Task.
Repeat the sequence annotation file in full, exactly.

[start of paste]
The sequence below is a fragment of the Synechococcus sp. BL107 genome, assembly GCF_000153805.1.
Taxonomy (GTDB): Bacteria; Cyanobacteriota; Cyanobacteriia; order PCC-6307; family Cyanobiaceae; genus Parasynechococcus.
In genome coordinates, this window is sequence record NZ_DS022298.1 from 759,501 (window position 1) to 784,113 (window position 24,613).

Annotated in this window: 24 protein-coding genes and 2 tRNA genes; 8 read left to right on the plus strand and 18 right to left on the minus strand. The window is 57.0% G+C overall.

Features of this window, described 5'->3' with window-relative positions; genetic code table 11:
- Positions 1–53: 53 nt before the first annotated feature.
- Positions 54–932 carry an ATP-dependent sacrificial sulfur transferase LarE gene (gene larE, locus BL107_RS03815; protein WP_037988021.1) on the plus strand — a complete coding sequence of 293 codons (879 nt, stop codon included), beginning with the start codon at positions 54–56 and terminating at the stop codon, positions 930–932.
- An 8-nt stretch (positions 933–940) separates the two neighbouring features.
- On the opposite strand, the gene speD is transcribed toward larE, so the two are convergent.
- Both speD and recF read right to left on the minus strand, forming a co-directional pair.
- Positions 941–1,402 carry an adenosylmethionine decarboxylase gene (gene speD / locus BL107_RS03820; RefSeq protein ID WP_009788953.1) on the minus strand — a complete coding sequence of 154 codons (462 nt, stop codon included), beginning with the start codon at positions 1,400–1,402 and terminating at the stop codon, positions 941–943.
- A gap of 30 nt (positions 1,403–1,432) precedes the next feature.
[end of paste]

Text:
The sequence below is a fragment of the Synechococcus sp. BL107 genome, assembly GCF_000153805.1.
Taxonomy (GTDB): Bacteria; Cyanobacteriota; Cyanobacteriia; order PCC-6307; family Cyanobiaceae; genus Parasynechococcus.
In genome coordinates, this window is sequence record NZ_DS022298.1 from 759,501 (window position 1) to 784,113 (window position 24,613).

Annotated in this window: 24 protein-coding genes and 2 tRNA genes; 8 read left to right on the plus strand and 18 right to left on the minus strand. The window is 57.0% G+C overall.

Features of this window, described 5'->3' with window-relative positions; genetic code table 11:
- Positions 1–53: 53 nt before the first annotated feature.
- Positions 54–932 carry an ATP-dependent sacrificial sulfur transferase LarE gene (gene larE, locus BL107_RS03815; protein WP_037988021.1) on the plus strand — a complete coding sequence of 293 codons (879 nt, stop codon included), beginning with the start codon at positions 54–56 and terminating at the stop codon, positions 930–932.
- An 8-nt stretch (positions 933–940) separates the two neighbouring features.
- On the opposite strand, the gene speD is transcribed toward larE, so the two are convergent.
- Both speD and recF read right to left on the minus strand, forming a co-directional pair.
- Positions 941–1,402 carry an adenosylmethionine decarboxylase gene (gene speD / locus BL107_RS03820; RefSeq protein ID WP_009788953.1) on the minus strand — a complete coding sequence of 154 codons (462 nt, stop codon included), beginning with the start codon at positions 1,400–1,402 and terminating at the stop codon, positions 941–943.
- A gap of 30 nt (positions 1,403–1,432) precedes the next feature.